Jury awards $77 million in lawsuit against drug treatment center

By KATE BRUMBACK, Associated Press

ATLANTA (AP) — Nick Carusillo died when he was hit by multiple vehicles on a Georgia highway, just days after he was abruptly discharged from a drug treatment facility. Now her parents are hoping that a substantial jury verdict in their favor will lead to changes that will help others suffering from mental illness and addiction.

Carusillo died on September 22, 2017, and his parents filed a wrongful death lawsuit in 2019 against the facility that released him and several people responsible for his care there. A jury just outside Atlanta awarded them a total of around $77 million last week – $10 million for their son’s pain and suffering, $55 million for the value of his life , $1 million in punitive damages and the remainder for attorneys’ fees and costs.

“This verdict, for us, is validation,” Tina Carusillo told The Associated Press in a phone interview Wednesday.

“It wasn’t his fault. He was caught in a wrong system,” she said. “I hope the size of this verdict will inspire many people to pay attention, from insurance companies to facilities to parents, loved ones and people seeking treatment.”

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Heather Saum Ware, an attorney at the facility that released Carusillo — Metro Atlanta Recovery Residences, or MARR — said in an email that they “plan to appeal and are not commenting further on the ongoing litigation.”

Carusillo has struggled with drug addiction since he was a teenager in North Carolina. He started showing signs of bipolar disorder in his late teens and his diagnosis was confirmed when he was 20, his father said. He was 29 years old and had been in and out of treatment facilities when he was admitted to MARR on August 29, 2017.

He was managing his bipolar disorder with a combination of lithium and Seroquel and was medically stable when he arrived there, his family’s attorneys said in a court filing. A week later, on September 5, 2017, a doctor at MARR took him off lithium, despite being warned by Carusillo’s family and longtime therapist that he should continue taking his medication, says the folder.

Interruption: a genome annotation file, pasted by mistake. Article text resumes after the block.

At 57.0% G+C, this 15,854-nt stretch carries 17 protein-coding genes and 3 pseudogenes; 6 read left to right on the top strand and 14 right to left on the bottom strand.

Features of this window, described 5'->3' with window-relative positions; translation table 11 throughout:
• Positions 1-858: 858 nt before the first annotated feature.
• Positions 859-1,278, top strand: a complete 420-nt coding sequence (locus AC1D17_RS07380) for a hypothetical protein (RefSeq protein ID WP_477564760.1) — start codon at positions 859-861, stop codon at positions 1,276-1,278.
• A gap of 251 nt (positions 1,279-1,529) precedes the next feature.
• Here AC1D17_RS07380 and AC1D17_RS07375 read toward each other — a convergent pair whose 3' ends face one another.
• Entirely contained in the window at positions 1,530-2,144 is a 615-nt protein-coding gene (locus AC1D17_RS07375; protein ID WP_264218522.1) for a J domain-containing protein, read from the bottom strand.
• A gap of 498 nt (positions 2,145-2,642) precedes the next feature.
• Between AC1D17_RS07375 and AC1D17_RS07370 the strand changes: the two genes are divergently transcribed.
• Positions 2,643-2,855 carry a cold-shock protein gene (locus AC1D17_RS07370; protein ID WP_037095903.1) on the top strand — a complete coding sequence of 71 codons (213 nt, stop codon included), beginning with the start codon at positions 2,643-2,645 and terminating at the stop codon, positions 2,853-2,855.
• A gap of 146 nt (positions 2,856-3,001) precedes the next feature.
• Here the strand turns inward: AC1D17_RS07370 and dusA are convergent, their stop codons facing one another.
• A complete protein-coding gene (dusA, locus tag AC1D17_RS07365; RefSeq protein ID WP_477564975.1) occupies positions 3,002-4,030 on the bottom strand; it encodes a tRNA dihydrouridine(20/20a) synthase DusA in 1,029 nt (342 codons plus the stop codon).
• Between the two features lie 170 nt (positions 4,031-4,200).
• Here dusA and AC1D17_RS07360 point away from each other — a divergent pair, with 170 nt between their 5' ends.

Carusillo’s condition deteriorated and he was forced out of the facility two weeks later on September 19, 2017, after staff said he had a cellphone, which was not allowed. .

MARR released him to a sober residence but did not inform the landlord of Carusillo’s mental health issues, according to the filing. Carusillo left the house sober early the next morning in violation of curfew and was released that day. The owner of the sober house dropped him off at an Alcoholics Anonymous meeting.

His whereabouts were unknown until he lay down naked on Interstate 85 outside of Atlanta and was hit by multiple vehicles early on September 22, 2017, according to a statement from attorneys. Natalie Woodward and Dax Lopez, who represent her family. He had no illegal drugs or alcohol in his system.

MARR lawyers wrote in a court filing that a doctor discontinued Carusillo’s lithium treatment after complaining of side effects. Carusillo knowingly violated several facility rules and was told he would be fired for any other violations, they wrote. The next morning, staff at the facility discovered he had a cell phone. In a conference call with facility staff and his parents, Carusillo refused to go to a more intensive treatment center and only agreed to go to a sober house, the filing said.

Mike Carusillo said he hopes his son’s death and the grand jury’s verdict will help prompt legislation to ensure proper staffing and guidelines in treatment facilities. The Carusillos have discussed their son’s struggles openly in hopes of raising awareness of available resources and reducing the stigma of mental illness, Tina Carusillo said.

She described her son – who had a son of his own who was 5 when his father died – as a beautiful, funny, bright and generous person. He was a talented athlete and had been the kicker for his high school football team.

“I have to say he was probably the best hug I’ve ever had, and I really, really miss that,” Tina Carusillo said. “He was a generous and kind soul and we miss him.”

Copyright 2022 The Associated Press. All rights reserved. This material may not be published, broadcast, rewritten or redistributed.

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